Voting in the Medieval Papacy and Religious Orders
By Iain McLean and Haidee Lorrey
Nuffield College Working Papers in Politics (2006)
Abstract: We take institutions seriously as both a rational response to dilemmmas in which agents found themselves and a frame to which later rational agents adapted their behaviour in turn. Medieval corporate bodies knew that they need choice procedures. Although the social choice advances of ancient Greece and Rome were not rediscovered until the high middle ages, the rational design of choice institutions predated their rediscovery and took some new paths. Both Ramon Llull (ca 1232-1316) and Nicolaus of Cusa (aka Cusanus; 1401-64) made contrubtuins which had been believed to be centuries more recent. Llull promotes the method of pairwise comparison, and proposes the Copeland rule to select a winner. Cusanus proposes the Borda rule, which should properly be renamed the Cusanus rule.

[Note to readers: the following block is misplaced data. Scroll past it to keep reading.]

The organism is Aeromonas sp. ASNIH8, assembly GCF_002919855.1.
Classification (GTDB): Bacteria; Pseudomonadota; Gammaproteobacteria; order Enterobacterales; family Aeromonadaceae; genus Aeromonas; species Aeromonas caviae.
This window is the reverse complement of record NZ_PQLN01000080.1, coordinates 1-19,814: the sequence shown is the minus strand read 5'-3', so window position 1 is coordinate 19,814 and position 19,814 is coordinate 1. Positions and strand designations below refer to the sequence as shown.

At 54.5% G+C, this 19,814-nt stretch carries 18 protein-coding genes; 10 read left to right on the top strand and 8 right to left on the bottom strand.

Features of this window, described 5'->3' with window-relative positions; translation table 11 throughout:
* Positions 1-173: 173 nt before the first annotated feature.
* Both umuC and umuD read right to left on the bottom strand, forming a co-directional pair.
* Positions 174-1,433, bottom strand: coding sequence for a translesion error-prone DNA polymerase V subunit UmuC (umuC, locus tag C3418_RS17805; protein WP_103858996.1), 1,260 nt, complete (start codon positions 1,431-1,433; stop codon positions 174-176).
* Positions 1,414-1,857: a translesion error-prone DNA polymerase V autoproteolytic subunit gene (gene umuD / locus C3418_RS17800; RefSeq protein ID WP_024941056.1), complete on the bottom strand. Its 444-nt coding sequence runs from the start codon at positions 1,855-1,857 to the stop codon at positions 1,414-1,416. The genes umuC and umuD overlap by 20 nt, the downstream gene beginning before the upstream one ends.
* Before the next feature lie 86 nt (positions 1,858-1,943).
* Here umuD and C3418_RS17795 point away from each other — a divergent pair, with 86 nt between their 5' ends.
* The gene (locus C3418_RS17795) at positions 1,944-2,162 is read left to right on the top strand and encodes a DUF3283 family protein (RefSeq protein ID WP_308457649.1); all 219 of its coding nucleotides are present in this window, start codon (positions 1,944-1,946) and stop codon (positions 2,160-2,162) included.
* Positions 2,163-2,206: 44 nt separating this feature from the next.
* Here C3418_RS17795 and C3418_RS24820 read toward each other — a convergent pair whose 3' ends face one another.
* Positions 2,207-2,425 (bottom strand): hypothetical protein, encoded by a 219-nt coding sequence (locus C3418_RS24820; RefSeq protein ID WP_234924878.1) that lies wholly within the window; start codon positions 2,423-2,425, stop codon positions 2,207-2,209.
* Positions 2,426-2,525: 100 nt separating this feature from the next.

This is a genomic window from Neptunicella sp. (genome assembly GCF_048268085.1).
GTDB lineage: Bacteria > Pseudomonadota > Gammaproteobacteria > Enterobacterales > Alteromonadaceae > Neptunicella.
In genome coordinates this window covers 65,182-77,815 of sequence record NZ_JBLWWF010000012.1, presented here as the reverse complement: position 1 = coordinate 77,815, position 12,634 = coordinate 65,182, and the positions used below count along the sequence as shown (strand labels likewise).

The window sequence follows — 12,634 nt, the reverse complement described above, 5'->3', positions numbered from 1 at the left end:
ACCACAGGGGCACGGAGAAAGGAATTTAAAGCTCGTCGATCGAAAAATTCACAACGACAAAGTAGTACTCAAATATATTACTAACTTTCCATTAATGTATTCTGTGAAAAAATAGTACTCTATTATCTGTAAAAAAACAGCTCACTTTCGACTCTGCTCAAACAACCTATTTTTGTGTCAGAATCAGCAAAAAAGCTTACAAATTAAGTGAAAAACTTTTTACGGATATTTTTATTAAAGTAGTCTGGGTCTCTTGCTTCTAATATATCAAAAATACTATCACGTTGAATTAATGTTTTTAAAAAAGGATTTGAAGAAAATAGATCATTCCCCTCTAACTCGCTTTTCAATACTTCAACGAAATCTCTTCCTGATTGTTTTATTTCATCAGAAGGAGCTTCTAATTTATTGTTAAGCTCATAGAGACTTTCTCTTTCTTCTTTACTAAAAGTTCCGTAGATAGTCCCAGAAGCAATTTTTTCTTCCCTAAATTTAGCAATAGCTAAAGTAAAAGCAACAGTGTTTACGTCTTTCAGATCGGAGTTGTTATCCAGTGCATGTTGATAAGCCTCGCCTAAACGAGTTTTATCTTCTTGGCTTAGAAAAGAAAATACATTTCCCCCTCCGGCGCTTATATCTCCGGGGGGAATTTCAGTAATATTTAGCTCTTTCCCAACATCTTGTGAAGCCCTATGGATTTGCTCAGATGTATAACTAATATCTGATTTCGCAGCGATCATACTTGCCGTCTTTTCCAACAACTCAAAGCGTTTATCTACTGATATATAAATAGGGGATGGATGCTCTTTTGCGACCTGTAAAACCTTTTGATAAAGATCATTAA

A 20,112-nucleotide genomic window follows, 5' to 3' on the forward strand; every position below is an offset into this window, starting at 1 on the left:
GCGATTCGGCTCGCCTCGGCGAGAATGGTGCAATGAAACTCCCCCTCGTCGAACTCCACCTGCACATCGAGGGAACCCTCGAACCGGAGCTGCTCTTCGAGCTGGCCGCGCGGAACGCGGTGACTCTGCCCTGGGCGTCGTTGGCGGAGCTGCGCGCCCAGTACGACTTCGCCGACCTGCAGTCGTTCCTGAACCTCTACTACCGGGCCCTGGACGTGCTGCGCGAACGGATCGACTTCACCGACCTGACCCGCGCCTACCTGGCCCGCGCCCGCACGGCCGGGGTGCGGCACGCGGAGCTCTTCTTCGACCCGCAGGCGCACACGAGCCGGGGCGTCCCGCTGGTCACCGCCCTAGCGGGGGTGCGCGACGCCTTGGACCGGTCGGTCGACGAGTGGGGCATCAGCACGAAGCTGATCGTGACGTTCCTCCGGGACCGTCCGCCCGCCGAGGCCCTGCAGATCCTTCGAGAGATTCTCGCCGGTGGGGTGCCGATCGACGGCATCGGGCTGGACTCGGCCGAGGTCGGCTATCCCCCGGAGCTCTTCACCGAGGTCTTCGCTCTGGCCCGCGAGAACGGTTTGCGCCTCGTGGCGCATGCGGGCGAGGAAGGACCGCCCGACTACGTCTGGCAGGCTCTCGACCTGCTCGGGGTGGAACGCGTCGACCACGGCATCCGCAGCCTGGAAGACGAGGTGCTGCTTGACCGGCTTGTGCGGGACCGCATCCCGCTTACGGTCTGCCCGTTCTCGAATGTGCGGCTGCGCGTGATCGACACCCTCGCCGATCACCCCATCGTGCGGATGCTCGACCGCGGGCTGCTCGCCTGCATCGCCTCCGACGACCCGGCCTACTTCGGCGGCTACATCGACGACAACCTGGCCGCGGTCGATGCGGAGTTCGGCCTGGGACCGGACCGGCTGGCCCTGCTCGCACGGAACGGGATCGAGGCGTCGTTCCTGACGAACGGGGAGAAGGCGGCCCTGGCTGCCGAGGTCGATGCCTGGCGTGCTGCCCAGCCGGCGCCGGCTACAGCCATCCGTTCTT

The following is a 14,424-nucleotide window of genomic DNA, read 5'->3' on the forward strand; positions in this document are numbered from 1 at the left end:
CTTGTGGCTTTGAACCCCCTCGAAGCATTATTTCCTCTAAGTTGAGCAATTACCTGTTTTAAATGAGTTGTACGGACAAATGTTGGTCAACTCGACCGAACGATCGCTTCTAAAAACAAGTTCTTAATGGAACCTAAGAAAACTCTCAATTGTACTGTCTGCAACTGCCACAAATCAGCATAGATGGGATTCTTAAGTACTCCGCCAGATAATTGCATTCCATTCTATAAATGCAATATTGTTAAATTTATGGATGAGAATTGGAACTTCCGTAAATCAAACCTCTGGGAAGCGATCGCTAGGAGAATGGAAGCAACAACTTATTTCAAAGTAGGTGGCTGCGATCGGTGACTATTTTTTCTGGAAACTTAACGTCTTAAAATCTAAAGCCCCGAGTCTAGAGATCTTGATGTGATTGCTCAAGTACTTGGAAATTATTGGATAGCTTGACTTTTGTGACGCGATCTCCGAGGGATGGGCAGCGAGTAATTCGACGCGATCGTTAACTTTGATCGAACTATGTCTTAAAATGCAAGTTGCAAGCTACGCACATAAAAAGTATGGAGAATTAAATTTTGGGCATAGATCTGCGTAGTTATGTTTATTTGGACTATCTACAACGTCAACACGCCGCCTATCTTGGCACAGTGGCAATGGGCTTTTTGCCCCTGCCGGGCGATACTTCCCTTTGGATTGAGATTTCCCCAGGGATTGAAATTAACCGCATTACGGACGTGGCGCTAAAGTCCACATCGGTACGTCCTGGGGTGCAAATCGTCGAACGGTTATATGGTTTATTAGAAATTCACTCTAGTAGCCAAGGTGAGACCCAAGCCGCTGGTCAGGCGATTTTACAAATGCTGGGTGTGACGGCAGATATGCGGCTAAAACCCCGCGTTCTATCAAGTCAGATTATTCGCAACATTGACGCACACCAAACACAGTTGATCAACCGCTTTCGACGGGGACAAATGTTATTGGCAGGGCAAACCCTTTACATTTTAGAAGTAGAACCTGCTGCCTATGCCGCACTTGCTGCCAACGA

Voting might be needed in any institution ruled by more than one person, where decisions could not simply be handed down from above. Medieval theologians no doubt believed that God’s word was handed down from above; but they well knew that they often had to decide among rival human interpretations of it. The Church faced its own decision problem every time a new Pope needed to be elected. Bodies not directly in the hierarchy of the Church had to evolve their own decision procedures. The chief such bodies were commercial and urban corporations; religious orders; and universities.